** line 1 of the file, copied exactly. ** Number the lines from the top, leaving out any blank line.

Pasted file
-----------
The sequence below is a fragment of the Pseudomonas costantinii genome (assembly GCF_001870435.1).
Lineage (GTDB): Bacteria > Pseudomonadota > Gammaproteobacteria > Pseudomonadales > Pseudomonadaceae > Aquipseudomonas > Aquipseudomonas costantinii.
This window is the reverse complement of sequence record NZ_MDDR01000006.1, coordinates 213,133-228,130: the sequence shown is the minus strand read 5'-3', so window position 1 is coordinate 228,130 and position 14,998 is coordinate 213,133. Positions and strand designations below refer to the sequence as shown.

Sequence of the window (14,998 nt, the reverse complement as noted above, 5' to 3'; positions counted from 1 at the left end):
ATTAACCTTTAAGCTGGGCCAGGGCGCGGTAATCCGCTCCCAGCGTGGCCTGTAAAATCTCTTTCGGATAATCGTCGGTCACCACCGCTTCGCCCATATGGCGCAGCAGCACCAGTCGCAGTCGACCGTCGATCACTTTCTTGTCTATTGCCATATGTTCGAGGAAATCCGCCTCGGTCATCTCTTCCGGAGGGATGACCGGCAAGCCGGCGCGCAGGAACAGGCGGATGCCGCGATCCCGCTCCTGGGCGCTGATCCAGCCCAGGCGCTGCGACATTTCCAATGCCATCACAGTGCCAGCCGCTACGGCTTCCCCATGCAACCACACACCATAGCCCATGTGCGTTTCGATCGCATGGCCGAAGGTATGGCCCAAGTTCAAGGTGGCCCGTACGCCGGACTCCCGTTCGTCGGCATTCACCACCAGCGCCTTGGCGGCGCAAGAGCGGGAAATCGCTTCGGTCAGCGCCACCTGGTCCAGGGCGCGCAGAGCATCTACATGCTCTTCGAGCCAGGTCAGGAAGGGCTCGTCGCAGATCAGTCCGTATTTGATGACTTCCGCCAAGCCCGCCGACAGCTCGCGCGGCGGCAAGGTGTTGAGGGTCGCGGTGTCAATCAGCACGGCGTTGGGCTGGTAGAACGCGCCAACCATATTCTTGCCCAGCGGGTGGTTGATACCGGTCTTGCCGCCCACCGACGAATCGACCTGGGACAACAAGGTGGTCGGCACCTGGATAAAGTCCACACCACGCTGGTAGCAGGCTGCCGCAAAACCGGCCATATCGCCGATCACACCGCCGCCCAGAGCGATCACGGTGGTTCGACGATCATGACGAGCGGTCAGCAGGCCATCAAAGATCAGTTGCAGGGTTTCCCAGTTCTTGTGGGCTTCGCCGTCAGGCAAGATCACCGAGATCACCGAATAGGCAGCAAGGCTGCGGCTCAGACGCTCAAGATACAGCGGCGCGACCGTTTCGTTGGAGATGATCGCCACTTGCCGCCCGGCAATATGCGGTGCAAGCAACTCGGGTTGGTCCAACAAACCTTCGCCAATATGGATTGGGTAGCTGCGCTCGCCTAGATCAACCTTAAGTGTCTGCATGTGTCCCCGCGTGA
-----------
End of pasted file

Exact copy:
The sequence below is a fragment of the Pseudomonas costantinii genome (assembly GCF_001870435.1).